I've turned pieces of plastic and resin into E11 blasters (based on the Sterling SMG), a wooden walking stick into a rusty iron pipe, woodwork aprons into bloody human butcher's aprons and soon I'll be turning a broom handle and orthopaedic foam roller into an oversized mallet. Send a costumer into a DIY store and they'll make you any prop used in any film ever in the history of mankind - and on a budget. I've seen Jawa ion blasters made from lava lamps and spoons, rifles made from guttering and mdf and medical droids made from squirrel baffles.

We're teachers, factory workers, builders, shopworkers, carers, social workers, compliance officers, market stallholders, motor industry managers, nurses, businessmen, unemployed and disabled -

- that's right, disabled -

and we do it for two reasons : our love of all things sci fi and to raise money for charity. We attend school fayres, large public gatherings, community events, charity fundraisers - anything where there's a community or charity benefit. We're all volunteers, don't get paid and do it all in our own time.

Back to the disabled bit. I had Meniere's Disease when I started costuming and the first real effects of RA kicked in shortly thereafter. Did I let it stop me? Did I hell - I adapted. No costume (other than those restricted on height or age) have daunted me to date. If I need a stick I turn it into a prop - a rusty pipe, an overgrown mallet: simples. If I'm doing a zombie nurse and need a rest I play dead on the floor. I've even got a gold walking stick with the Starfleet emblem. I use that one for disabled-specific charity events to show that look, even *we* can get to be Starfleet Officers! It's my little sign of hope to those who sometimes have none. I've even done a joint event with a female Dr Who with fibromyalgia.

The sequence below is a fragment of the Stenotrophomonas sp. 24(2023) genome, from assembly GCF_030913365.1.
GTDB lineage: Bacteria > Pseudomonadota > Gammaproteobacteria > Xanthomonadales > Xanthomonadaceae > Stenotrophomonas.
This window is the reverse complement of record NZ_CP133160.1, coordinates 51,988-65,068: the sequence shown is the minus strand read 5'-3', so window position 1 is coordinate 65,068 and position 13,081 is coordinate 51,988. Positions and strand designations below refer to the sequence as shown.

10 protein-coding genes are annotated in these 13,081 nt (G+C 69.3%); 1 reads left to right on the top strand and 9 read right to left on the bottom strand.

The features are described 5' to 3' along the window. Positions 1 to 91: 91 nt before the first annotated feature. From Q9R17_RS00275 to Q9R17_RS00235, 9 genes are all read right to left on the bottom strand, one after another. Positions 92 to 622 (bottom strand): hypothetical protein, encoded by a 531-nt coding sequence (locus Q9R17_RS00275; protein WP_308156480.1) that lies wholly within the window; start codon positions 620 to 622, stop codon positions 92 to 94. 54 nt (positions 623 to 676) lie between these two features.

And that, dear friends, is the point of this long-winded and rather strange post. Sometimes, when we're in pain, depressed and scared for the future we forget the simple pleasures of fun and friendship and the fact that others out there are suffering far worse than us. I've dragged myself to events around the country despite being in severe pain and suffering extreme exhaustion (and severe moth infestations of the purse) because, despite what people may think or say about this ca-razy hobby of mine, it's taught me one thing: there for the Grace of God go I.